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Thursday, July 24, 2008

Gordon Smith on BYU

Over at the excellent business law blog, Conglomerate, Gordon Smith, who just finished his first year as a professor at BYU and has taught at five other law schools, is good enough to share some thoughts on mine and Paul Horwitz's posts from yesterday on BYU and other religiously affiliated law schools.

On religious affiliation, he says in part:

"Finally, the most distinctive aspect of BYU Law School is the religious affiliation. Jason makes the obligatory disclaimer: "And no, it's not for everybody with its religious affiliation and fairly conservative faculty, administration and student body ..." Can't we say "And no, it's not for everybody ..." about every law school? Wisconsin is not for people who hate snow. Lewis & Clark is not a great place for people who hate hanging around environmentalists. Chicago is pretty uncomfortable for stupid people. So, yes, BYU is distinctive on religious grounds, but as Jason observes, most people figure that out long before they set foot in the building."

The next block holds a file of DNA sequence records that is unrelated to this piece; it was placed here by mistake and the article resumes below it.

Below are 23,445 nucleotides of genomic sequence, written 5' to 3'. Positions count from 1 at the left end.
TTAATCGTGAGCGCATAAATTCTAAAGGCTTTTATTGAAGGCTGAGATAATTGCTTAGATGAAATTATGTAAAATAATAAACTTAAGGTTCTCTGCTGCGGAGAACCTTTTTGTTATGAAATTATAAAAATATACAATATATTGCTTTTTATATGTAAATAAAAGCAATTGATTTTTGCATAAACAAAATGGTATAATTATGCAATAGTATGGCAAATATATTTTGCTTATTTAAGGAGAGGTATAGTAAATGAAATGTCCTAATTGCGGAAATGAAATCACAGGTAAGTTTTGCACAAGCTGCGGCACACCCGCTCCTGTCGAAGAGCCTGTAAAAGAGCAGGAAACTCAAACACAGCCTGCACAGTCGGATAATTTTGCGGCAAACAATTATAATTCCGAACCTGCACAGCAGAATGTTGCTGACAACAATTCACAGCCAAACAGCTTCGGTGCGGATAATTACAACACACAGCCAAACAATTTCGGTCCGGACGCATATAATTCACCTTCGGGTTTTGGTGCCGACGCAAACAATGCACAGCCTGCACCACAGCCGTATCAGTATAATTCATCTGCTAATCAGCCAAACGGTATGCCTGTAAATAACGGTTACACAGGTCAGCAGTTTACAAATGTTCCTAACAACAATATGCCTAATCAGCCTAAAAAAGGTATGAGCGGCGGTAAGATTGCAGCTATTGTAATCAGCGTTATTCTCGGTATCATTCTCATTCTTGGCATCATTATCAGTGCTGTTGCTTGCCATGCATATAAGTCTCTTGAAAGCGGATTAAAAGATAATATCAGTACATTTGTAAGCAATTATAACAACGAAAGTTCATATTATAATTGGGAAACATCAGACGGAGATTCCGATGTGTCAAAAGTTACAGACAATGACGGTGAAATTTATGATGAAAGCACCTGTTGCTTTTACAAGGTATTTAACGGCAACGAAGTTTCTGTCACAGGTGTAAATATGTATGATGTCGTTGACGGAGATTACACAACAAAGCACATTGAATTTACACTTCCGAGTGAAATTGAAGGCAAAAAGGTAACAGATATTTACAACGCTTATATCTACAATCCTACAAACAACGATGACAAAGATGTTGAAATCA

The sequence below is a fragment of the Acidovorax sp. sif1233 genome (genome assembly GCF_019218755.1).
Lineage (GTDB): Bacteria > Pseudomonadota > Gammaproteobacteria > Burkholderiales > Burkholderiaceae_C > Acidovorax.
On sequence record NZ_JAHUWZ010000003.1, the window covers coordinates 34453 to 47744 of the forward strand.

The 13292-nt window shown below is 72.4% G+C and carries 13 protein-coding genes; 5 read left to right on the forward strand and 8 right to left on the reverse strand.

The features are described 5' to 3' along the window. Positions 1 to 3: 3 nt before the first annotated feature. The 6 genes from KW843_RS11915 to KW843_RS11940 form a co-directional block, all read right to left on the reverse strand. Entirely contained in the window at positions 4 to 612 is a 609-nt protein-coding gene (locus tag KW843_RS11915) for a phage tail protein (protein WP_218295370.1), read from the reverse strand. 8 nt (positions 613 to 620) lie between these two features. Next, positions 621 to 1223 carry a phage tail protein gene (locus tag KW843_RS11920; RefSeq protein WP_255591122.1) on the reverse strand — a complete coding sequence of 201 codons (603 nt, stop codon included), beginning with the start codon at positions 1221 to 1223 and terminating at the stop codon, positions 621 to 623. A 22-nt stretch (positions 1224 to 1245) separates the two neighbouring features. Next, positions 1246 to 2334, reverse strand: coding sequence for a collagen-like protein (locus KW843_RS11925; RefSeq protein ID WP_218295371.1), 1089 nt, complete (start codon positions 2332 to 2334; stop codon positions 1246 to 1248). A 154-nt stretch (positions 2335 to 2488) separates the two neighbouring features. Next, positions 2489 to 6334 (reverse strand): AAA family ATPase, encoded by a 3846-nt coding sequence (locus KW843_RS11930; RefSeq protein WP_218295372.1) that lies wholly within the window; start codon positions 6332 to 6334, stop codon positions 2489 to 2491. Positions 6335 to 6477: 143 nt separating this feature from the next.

I'm glad Gordon made this point because I was confused not to hear a defense of BYU from our Yale friends yesterday, who had been defending their school in part on "different strokes for different folks" grounds. If you want moral relativism, go to Yale; if you want a little more moral certainty, go to BYU.

And in defense of religious homogeneity, he says:

"[T]he notion of "religious homogeneity" is a placeholder for a much broader accusation of lack of viewpoint diversity. While I am not going to pretend that BYU has no challenges with regard to diversity, I was impressed with the passion of my first-year law students last fall in Contracts on all sides of the issues we covered in the course. (By the way, I was using the Wisconsin materials, so we weren't ducking tough values issues!) The empirical point is hard to verify, but my impression was that religious homogeneity actually enabled or encouraged many of those discussions. Why? Because the students were required to examine the implications of their (assumed) shared beliefs. They could not pass off their disagreements on the simplistic ground that they held different values than their classmates. This was real learning, not indoctrination."

Read the whole post here.

Note also BYU 3L's comment on my prior post, making the case that being one of ten non-Mormons at BYU has its downsides.

Posted by Jason Solomon on July 24, 2008 at 08:55 AM in Life of Law Schools | Permalink


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I am not well-read in either, but my point was to distinguish between the two and to defend relativism as more than just selective or absent morality, as it is sometimes used (as an insult, for example.)

Thanks for pointing it out though.

Posted by: Benjamin Smith | Jul 30, 2008 9:23:35 PM